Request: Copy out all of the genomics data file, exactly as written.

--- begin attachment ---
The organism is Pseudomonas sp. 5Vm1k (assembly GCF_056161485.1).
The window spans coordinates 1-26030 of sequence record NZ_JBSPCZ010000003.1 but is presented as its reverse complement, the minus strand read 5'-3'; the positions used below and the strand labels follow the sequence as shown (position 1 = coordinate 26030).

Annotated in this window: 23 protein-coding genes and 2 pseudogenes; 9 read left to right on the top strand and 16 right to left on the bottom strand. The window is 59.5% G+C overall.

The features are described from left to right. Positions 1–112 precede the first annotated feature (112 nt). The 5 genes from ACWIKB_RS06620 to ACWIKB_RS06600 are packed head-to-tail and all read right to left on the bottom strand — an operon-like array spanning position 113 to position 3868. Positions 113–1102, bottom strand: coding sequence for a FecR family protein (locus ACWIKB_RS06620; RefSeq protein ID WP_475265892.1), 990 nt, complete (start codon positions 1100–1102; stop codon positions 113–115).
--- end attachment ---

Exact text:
The organism is Pseudomonas sp. 5Vm1k (assembly GCF_056161485.1).
The window spans coordinates 1-26030 of sequence record NZ_JBSPCZ010000003.1 but is presented as its reverse complement, the minus strand read 5'-3'; the positions used below and the strand labels follow the sequence as shown (position 1 = coordinate 26030).

Annotated in this window: 23 protein-coding genes and 2 pseudogenes; 9 read left to right on the top strand and 16 right to left on the bottom strand. The window is 59.5% G+C overall.

The features are described from left to right. Positions 1–112 precede the first annotated feature (112 nt). The 5 genes from ACWIKB_RS06620 to ACWIKB_RS06600 are packed head-to-tail and all read right to left on the bottom strand — an operon-like array spanning position 113 to position 3868. Positions 113–1102, bottom strand: coding sequence for a FecR family protein (locus ACWIKB_RS06620; RefSeq protein ID WP_475265892.1), 990 nt, complete (start codon positions 1100–1102; stop codon positions 113–115).